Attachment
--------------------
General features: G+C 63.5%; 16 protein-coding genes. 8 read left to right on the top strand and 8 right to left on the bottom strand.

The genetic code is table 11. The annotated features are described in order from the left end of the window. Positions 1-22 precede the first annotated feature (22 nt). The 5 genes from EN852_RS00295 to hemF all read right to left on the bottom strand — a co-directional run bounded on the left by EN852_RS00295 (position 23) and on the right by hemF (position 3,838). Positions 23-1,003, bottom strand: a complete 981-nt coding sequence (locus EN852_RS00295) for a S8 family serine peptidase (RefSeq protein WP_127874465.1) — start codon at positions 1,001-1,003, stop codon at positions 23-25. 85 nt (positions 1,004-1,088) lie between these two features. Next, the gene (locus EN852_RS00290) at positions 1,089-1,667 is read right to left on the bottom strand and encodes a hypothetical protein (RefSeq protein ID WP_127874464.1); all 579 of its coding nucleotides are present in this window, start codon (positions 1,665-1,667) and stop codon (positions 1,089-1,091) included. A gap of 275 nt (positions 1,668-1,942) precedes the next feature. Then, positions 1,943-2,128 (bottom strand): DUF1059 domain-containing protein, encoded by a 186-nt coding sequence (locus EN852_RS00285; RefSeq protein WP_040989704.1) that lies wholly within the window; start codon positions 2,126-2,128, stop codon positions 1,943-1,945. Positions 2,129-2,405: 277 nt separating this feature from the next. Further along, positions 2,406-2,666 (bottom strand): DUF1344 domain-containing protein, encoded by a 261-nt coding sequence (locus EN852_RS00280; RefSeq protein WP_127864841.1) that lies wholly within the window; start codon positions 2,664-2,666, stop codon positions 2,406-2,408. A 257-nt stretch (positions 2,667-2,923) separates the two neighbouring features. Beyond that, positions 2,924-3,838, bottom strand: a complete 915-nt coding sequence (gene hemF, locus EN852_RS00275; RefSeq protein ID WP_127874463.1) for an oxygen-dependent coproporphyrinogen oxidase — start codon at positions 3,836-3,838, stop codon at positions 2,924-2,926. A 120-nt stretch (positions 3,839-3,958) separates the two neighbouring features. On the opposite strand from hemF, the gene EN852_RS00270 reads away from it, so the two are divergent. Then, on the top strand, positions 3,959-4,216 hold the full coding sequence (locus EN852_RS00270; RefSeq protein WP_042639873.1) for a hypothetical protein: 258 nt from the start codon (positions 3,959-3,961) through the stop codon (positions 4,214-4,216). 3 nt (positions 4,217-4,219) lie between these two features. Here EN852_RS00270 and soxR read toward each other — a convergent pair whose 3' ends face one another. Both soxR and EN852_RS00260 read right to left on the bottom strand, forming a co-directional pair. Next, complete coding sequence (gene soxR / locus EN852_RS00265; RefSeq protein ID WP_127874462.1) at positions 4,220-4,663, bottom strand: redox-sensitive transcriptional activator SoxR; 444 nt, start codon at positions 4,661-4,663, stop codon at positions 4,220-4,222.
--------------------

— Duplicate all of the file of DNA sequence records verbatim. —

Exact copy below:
General features: G+C 63.5%; 16 protein-coding genes. 8 read left to right on the top strand and 8 right to left on the bottom strand.

The genetic code is table 11. The annotated features are described in order from the left end of the window. Positions 1-22 precede the first annotated feature (22 nt). The 5 genes from EN852_RS00295 to hemF all read right to left on the bottom strand — a co-directional run bounded on the left by EN852_RS00295 (position 23) and on the right by hemF (position 3,838). Positions 23-1,003, bottom strand: a complete 981-nt coding sequence (locus EN852_RS00295) for a S8 family serine peptidase (RefSeq protein WP_127874465.1) — start codon at positions 1,001-1,003, stop codon at positions 23-25. 85 nt (positions 1,004-1,088) lie between these two features. Next, the gene (locus EN852_RS00290) at positions 1,089-1,667 is read right to left on the bottom strand and encodes a hypothetical protein (RefSeq protein ID WP_127874464.1); all 579 of its coding nucleotides are present in this window, start codon (positions 1,665-1,667) and stop codon (positions 1,089-1,091) included. A gap of 275 nt (positions 1,668-1,942) precedes the next feature. Then, positions 1,943-2,128 (bottom strand): DUF1059 domain-containing protein, encoded by a 186-nt coding sequence (locus EN852_RS00285; RefSeq protein WP_040989704.1) that lies wholly within the window; start codon positions 2,126-2,128, stop codon positions 1,943-1,945. Positions 2,129-2,405: 277 nt separating this feature from the next. Further along, positions 2,406-2,666 (bottom strand): DUF1344 domain-containing protein, encoded by a 261-nt coding sequence (locus EN852_RS00280; RefSeq protein WP_127864841.1) that lies wholly within the window; start codon positions 2,664-2,666, stop codon positions 2,406-2,408. A 257-nt stretch (positions 2,667-2,923) separates the two neighbouring features. Beyond that, positions 2,924-3,838, bottom strand: a complete 915-nt coding sequence (gene hemF, locus EN852_RS00275; RefSeq protein ID WP_127874463.1) for an oxygen-dependent coproporphyrinogen oxidase — start codon at positions 3,836-3,838, stop codon at positions 2,924-2,926. A 120-nt stretch (positions 3,839-3,958) separates the two neighbouring features. On the opposite strand from hemF, the gene EN852_RS00270 reads away from it, so the two are divergent. Then, on the top strand, positions 3,959-4,216 hold the full coding sequence (locus EN852_RS00270; RefSeq protein WP_042639873.1) for a hypothetical protein: 258 nt from the start codon (positions 3,959-3,961) through the stop codon (positions 4,214-4,216). 3 nt (positions 4,217-4,219) lie between these two features. Here EN852_RS00270 and soxR read toward each other — a convergent pair whose 3' ends face one another. Both soxR and EN852_RS00260 read right to left on the bottom strand, forming a co-directional pair. Next, complete coding sequence (gene soxR / locus EN852_RS00265; RefSeq protein ID WP_127874462.1) at positions 4,220-4,663, bottom strand: redox-sensitive transcriptional activator SoxR; 444 nt, start codon at positions 4,661-4,663, stop codon at positions 4,220-4,222.